A hospitalized boiler operator told the Detroit Free Press that the power plant workers had both cheered and fretted last fall, when they heard that a new power plant would be built. He said, "I knew it'd be running on bubble gum and bobby pins... I knew they'd only fix what they had to fix to keep it running."

The powerhouse jobs had long been seen as "easy" work reserved for higher-paid skilled tradesmen. Other workers sometimes joked that the operators sat around "nursing" the boilers. And, not surprisingly, these jobs were mainly filled by white workers. More than half of the workers in the larger Rouge complex are Black. However, of the workers killed or injured in the powerhouse, only Don Harper was Black. The rest of the dead and injured were white. Looking into it now, it is possible to see that these once-easy jobs had become quite intense, stressful and even more dangerous.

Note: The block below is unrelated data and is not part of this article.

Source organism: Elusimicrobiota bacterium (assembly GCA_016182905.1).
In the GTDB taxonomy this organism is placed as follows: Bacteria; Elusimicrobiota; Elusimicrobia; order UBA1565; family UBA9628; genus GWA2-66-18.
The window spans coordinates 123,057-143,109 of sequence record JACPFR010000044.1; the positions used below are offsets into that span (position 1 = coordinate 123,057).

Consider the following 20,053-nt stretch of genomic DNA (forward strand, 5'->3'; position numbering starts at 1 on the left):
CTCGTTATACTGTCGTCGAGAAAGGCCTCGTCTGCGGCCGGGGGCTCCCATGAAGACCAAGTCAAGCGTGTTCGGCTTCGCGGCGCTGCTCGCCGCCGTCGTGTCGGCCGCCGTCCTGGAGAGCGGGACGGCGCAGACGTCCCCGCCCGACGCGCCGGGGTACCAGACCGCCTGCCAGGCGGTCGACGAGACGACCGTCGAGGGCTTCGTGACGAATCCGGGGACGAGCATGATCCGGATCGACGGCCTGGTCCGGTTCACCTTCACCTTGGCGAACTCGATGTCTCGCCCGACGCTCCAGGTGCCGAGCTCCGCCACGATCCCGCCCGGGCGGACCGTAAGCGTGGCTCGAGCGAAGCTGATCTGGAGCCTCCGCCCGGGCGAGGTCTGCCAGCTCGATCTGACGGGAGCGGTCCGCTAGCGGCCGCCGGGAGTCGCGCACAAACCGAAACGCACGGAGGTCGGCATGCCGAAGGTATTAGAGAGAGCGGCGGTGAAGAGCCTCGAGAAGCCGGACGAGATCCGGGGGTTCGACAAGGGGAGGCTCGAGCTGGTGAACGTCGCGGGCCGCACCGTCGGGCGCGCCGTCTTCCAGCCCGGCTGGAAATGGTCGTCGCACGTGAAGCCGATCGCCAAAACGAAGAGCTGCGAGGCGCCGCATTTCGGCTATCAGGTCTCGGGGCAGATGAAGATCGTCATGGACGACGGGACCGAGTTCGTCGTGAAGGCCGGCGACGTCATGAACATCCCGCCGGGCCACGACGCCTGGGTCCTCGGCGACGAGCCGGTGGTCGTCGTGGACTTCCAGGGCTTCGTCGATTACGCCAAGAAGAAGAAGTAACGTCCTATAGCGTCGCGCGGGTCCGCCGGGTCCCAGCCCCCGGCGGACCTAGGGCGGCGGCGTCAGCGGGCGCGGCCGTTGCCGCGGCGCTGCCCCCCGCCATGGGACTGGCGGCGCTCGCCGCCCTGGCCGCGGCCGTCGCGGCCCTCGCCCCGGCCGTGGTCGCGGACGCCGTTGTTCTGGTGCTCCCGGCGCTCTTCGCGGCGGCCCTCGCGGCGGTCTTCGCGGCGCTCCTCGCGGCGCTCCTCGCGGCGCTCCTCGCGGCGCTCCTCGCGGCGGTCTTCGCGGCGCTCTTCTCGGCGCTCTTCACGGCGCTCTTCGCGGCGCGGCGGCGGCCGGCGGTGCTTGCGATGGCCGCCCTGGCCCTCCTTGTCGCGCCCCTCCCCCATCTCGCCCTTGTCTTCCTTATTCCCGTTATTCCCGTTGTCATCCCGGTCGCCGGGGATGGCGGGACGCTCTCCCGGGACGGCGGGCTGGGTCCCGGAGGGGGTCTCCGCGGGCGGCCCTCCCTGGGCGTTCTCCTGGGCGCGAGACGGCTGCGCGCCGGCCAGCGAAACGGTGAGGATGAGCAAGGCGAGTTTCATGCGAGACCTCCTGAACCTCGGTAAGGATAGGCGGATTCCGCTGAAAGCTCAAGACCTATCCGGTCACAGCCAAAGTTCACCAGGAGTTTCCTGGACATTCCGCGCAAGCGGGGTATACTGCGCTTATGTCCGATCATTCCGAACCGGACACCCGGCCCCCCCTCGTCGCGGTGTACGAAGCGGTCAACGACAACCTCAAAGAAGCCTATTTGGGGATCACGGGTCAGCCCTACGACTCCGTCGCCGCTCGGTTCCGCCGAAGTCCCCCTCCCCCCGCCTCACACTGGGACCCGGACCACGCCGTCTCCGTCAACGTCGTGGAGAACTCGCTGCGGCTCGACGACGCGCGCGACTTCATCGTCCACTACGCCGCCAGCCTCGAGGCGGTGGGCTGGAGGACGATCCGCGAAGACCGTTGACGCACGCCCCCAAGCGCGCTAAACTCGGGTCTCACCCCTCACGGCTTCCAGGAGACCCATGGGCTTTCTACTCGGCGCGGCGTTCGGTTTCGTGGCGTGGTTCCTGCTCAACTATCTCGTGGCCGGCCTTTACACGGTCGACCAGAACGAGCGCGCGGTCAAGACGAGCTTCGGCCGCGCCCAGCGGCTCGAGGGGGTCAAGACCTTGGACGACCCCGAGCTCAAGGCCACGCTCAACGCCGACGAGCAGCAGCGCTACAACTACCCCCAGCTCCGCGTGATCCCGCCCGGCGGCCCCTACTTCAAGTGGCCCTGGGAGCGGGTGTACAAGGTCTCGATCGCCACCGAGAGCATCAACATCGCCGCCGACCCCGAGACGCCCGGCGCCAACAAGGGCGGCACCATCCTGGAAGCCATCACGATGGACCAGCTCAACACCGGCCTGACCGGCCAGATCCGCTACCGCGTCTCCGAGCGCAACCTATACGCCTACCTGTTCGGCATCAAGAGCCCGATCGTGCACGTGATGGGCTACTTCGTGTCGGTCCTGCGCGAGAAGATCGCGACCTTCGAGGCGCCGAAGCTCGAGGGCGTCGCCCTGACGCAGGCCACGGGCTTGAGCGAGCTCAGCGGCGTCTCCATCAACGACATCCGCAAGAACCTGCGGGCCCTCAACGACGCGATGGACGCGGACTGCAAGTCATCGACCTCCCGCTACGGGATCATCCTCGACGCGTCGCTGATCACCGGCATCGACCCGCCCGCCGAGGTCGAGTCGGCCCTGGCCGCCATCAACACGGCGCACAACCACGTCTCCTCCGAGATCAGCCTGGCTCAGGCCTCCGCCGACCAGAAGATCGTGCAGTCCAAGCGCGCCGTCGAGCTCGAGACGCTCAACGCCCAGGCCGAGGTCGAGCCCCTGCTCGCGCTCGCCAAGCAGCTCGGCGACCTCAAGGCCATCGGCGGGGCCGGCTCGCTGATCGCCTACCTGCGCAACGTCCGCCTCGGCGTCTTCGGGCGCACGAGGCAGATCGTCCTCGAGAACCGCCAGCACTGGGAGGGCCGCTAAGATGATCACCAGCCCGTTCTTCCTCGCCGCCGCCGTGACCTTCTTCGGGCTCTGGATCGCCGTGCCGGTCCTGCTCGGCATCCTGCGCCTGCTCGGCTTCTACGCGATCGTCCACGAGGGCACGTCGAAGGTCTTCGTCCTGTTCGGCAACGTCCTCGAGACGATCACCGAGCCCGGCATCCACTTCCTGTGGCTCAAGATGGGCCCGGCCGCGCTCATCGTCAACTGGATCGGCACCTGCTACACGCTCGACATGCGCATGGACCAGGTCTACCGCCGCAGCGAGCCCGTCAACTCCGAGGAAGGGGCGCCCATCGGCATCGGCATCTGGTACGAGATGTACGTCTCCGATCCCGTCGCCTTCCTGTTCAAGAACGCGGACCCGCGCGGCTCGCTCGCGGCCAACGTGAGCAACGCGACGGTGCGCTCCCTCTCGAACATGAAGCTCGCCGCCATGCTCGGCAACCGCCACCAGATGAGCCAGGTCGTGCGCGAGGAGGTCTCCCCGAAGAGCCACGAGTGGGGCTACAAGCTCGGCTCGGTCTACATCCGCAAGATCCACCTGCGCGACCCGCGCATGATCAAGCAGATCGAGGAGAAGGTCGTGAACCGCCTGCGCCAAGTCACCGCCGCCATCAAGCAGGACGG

One operator told me that layoffs had hit the powerhouse hard--affecting safety. He and I were talking in a public area of the plant. He lowered his voice so that no one could hear what we were saying. One man was often doing what two used to do, he said. Maintenance procedures were often not done at all. He added that a lot of people are angry about that with these deaths and injuries.

Workers told me about leaky valves at the powerhouse that were repeatedly reported to management. One worker told the Detroit Free Press that leaking gas valves on pipes leading up to the boiler were due to be replaced. The replacement valves were sitting on a wooden pallet when the explosion happened.

One worker remarked that in all the conversations he has had over this disaster, no one has suggested the explosion was the result of "human error" by the workers.